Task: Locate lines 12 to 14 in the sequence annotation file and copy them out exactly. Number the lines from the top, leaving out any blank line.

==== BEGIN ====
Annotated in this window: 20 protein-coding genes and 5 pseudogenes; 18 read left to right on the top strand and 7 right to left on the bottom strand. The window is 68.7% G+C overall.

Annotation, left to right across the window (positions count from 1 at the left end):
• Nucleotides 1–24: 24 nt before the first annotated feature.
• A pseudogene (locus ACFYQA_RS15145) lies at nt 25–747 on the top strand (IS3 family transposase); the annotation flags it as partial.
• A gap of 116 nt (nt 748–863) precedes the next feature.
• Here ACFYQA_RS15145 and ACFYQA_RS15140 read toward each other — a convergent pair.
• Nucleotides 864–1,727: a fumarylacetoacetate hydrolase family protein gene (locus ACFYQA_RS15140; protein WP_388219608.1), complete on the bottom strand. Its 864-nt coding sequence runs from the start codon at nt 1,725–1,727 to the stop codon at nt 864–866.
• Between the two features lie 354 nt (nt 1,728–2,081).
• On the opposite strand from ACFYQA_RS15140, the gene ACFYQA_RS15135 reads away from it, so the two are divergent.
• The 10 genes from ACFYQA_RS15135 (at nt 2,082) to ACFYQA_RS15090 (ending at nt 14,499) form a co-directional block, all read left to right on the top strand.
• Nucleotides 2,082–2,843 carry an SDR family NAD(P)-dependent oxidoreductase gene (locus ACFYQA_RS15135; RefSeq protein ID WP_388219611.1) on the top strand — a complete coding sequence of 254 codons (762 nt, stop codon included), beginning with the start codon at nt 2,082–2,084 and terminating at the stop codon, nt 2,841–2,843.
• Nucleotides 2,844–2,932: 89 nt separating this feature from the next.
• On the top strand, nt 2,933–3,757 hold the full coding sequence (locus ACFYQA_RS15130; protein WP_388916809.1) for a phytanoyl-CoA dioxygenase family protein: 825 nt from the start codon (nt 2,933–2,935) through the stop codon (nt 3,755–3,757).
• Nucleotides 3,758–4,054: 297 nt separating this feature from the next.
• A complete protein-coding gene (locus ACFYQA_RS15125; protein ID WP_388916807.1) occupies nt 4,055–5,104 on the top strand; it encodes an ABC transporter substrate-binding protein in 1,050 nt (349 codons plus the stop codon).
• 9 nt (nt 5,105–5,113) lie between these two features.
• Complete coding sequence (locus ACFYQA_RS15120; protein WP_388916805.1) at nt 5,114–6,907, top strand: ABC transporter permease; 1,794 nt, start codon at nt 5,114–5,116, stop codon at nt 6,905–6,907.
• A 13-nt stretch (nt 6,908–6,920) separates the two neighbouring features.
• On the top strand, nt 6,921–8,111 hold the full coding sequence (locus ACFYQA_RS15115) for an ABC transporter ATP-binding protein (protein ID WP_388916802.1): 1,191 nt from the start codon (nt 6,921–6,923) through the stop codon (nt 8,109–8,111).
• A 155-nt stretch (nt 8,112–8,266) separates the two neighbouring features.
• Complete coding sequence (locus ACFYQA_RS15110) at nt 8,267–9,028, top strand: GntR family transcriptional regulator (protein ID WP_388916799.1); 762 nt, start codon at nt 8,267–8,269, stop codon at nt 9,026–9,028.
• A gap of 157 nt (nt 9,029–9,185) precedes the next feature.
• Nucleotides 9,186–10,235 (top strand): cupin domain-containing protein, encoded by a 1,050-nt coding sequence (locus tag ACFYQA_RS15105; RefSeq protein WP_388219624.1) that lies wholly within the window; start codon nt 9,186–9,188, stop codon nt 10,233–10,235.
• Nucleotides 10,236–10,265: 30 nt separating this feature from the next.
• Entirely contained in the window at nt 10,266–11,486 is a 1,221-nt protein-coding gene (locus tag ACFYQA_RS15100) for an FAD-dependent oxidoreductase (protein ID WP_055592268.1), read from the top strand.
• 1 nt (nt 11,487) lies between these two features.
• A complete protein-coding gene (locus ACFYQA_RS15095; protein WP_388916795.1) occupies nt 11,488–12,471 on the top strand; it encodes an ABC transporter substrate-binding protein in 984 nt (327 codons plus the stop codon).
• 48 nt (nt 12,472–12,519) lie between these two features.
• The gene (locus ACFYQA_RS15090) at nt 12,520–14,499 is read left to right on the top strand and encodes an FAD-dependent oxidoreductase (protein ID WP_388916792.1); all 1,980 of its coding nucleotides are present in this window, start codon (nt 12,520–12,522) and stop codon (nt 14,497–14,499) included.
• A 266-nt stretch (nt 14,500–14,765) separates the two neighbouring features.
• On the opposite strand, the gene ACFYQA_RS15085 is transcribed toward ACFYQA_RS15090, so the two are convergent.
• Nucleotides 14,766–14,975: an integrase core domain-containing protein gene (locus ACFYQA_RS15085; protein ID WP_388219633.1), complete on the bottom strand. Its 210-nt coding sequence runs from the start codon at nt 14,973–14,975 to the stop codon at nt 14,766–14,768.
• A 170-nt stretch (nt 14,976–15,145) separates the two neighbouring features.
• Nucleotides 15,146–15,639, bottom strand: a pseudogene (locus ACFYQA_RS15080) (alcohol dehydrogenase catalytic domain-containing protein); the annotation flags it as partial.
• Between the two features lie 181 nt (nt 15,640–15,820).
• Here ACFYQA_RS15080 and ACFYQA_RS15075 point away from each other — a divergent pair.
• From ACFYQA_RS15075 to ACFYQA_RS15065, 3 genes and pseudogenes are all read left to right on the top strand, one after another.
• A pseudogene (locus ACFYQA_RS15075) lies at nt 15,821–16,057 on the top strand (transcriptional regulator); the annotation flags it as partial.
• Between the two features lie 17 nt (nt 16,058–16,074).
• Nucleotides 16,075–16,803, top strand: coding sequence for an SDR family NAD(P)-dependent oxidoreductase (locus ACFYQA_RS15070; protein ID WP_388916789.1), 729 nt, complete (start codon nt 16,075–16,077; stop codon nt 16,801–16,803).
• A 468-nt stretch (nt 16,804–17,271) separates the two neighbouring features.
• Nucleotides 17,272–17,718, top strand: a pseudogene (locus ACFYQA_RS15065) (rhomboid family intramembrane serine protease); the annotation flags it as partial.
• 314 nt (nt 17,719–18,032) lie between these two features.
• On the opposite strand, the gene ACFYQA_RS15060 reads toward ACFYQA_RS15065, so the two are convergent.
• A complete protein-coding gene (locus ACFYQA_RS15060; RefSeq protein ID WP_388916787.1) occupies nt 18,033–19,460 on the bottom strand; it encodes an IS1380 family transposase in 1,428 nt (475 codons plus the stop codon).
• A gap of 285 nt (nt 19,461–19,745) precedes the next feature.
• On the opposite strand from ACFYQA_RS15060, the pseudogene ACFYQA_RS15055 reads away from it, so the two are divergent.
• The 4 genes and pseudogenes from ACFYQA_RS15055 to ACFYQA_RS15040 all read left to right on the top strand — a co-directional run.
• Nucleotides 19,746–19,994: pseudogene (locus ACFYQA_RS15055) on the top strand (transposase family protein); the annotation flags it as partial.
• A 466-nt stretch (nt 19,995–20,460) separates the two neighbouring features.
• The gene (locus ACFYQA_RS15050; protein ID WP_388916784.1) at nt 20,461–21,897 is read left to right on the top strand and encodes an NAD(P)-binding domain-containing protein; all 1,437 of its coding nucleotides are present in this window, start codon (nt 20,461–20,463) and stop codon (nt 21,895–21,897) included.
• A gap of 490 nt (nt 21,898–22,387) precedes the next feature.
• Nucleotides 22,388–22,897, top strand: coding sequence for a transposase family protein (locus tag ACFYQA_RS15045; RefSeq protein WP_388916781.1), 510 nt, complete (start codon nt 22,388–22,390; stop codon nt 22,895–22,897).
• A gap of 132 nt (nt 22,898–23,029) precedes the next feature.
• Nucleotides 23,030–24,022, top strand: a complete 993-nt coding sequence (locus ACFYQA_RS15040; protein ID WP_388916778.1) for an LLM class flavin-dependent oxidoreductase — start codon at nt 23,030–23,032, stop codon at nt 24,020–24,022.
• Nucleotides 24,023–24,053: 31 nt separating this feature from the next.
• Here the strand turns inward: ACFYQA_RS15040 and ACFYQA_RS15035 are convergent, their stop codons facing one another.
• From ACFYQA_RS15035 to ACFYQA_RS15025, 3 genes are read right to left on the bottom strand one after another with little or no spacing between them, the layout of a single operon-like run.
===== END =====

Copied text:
• Nucleotides 2,844–2,932: 89 nt separating this feature from the next.
• On the top strand, nt 2,933–3,757 hold the full coding sequence (locus ACFYQA_RS15130; protein WP_388916809.1) for a phytanoyl-CoA dioxygenase family protein: 825 nt from the start codon (nt 2,933–2,935) through the stop codon (nt 3,755–3,757).
• Nucleotides 3,758–4,054: 297 nt separating this feature from the next.